(Prostate-specific antigen)

Prostate-specific antigen (PSA) is a single-chain 34-kd glycoprotein of 237 amino acids containing approximately 8% carbohydrate. It is a serine protease produced almost exclusively by prostatic epithelial cells. PSA has chymotrypsin-like, trypsin-like and esterase-like activity. From the epithelial cells of the prostate, PSA is secreted via the prostatic ductal system into seminal plasma, where it catalyses the liquefaction of the seminal coagulum after ejaculation. The PSA gene, which belongs to the kallikrein gene family, is located on chromosome 19, region 13q. With immunohistochemical techniques, PSA can be demonstrated uniformly in normal prostate in the secretory epithelial cells of prostatic acini. The apical portion of the epithelial cell cytoplasm shows more intense staining than the lower part. Basal cells, transitional epithelium or stromal cells do not express PSA. Similarly, metaplastic squamous epithelium is negative for PSA. PSA is highly specific for prostate glandular epithelium. A few normal tissues at extraprostatic sites do, however, express PSA. These include scattered cells in the prostatic urethra and cloaca-derived tissues such as periurethral glands in males and females, anal glands and urachus. Seminal vesicles do not express PSA. In the urinary bladder, no PSA is seen in urothelium or in von Brunn’s nests, whereas PSA immunoreactivity has been described in bladder epithelium in cystitis cystica and cystitis glandularis.


PSA is readily demonstrated in adenocarcinomas of the prostate in about 99% of the cases. There is a correlation between malignancy grade and intensity of staining, high grade carcinomas displaying weaker expression. About 1% of poorly differentiated carcinomas have been negative for PSA. Radiation has not been shown to influence immunohistochemical PSA detection but reduction of staining intensity has been described following hormonal treatment. Different types of prostatic carcinoma, including ductal adenocarcinoma, mucinous, signet ring and small cell carcinoma, have been described to express PSA, whereas rare carcinoma with squamous differentiation as well as adenoid cystic carcinoma have been negative for PSA. Prostatic adenocarcinomas metastatic to lymph nodes or bones are, equally to primary carcinoma, identifiable by staining for PSA. PSA has been found in rare urethral papillomas and in some extraprostatic neoplasms, such as female and male breast carcinoma, as well as salivary and sweat gland tumours.


Due to the high specificity of PSA for prostatic glandular epithelium, it is very useful in identifying prostatic carcinoma in the prostate and in the adjacent organs often affected by epithelial malignancies, i.e. rectum and urinary bladder. Rectal adenocarcinoma, urothelial carcinoma or adenocarcinoma of the urinary bladder no not express PSA. Lack of PSA immunoreactivity in a very poorly differentiated malignancy does not, however, exclude the diagnosis of prostate cancer. Differential diagnosis of metastasis, especially in lymph nodes or bone, with unknown primary malignancy is another useful application for PSA immunohistochemistry. Metastasis of a PSA-expressing male breast carcinoma or of a PSA negative prostate carcinoma are rare exceptions for usually easy identification of prostate carcinoma as the source of metastasis. PSA may be used in a panel together with NKX3.1 and Prostein, which are at least as sensitive and slightly more specific than PSA.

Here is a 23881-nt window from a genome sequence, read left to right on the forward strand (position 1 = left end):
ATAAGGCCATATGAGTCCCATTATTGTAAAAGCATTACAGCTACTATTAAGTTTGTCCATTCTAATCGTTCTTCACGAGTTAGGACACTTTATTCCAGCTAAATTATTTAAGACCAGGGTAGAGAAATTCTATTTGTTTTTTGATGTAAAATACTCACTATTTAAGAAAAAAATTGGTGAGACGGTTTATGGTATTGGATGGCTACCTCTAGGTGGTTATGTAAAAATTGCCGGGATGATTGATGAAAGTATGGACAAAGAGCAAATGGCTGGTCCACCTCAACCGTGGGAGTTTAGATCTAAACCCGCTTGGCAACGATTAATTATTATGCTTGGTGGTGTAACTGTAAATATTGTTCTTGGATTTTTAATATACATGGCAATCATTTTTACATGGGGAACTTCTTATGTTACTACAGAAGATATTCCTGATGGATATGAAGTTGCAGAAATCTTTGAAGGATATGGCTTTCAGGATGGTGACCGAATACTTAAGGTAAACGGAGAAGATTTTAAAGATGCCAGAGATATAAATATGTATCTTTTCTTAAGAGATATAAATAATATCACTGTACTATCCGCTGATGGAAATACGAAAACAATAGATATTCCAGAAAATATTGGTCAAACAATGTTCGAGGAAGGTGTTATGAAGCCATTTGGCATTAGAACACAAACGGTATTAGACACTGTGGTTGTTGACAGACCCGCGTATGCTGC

Prostate hyperplasia and kidney/appendix is found to be recommendable positive and negative tissue controls for PSA. The epithelial cells of the prostate glands must show an as strong as possible cytoplasmic staining reaction. Due to leakage of the antigen in vicinity of the prostate glands, the stromal cells display a weak to moderate staining reaction. This staining pattern has to be accepted, otherwise the sensitivity of the assay is too low causing a general weak staining reaction of prostate carcinomas. Kidney and appendix can be used as negative tissue controls. No staining reaction should be seen in these tissues. If a positive staining reaction in the epithelial cells and/or a diffuse background staining is seen, the protocol must be recalibrated. 

Selected references

Alanen KA, et al. Immunohistochemical labelling for prostate specific antigen in non-prostatic tissues. Pathol Res Pract 1996;192:233-237. Bostwick DG. Prostate-apecific antigen. Current role in diagnostic pathology of prostate cancer. Am J Clin Pathol 1994;102(Suppl I):S31-S37. Bostwick DG, et al. Immunohistochemistry of the prostate and bladder, testis and renal tumors. In: Dabbs DJ. Diagnostic Immunohistochemistry. Philadelphia, Churchill Livingstone, 2002:407-434. DeMarzo AM, et al. Pathological and molecular aspects of prostate cancer. Lancet 2003,361:955-964. Epstein JI. PSA and PAP as immunohistochemical markers in prostate cancer. Urol Clin N Amer 1993;20:757-770. Kidwai N, et al. Expression of androgen receptor and prostate-specific antigen in male breast carcinoma. Breast Cancer Res 2004;6:R18-R23. Lilja H. Biology of prostate-specific antigen. Urology 2003;62(Suppl 5A):27-33. Millar EK, et al. Ductal (endometrioid) adenocarcinoma of the prostate: a clinicopathological study of 16 cases. Histopathology 1996;29:11-19. Minei S, et al. Adenoid cystic carcinoma of the prostate: A case report with immunohistochemical an in situ hybridization for prostate-specific antigen. Int J Urol 2001;8:S41. Parwani AV, et al. Prostate carcinoma with squamous differentiation: an analysis of 33 cases. Am J Surg Pathol 2004;28:651-657. Yu H, Berkel H. Prostate-specific antigen (PSA) in women. J La State Med Soc 1999;151:209-213.

11.04.14 - HH/MV/LE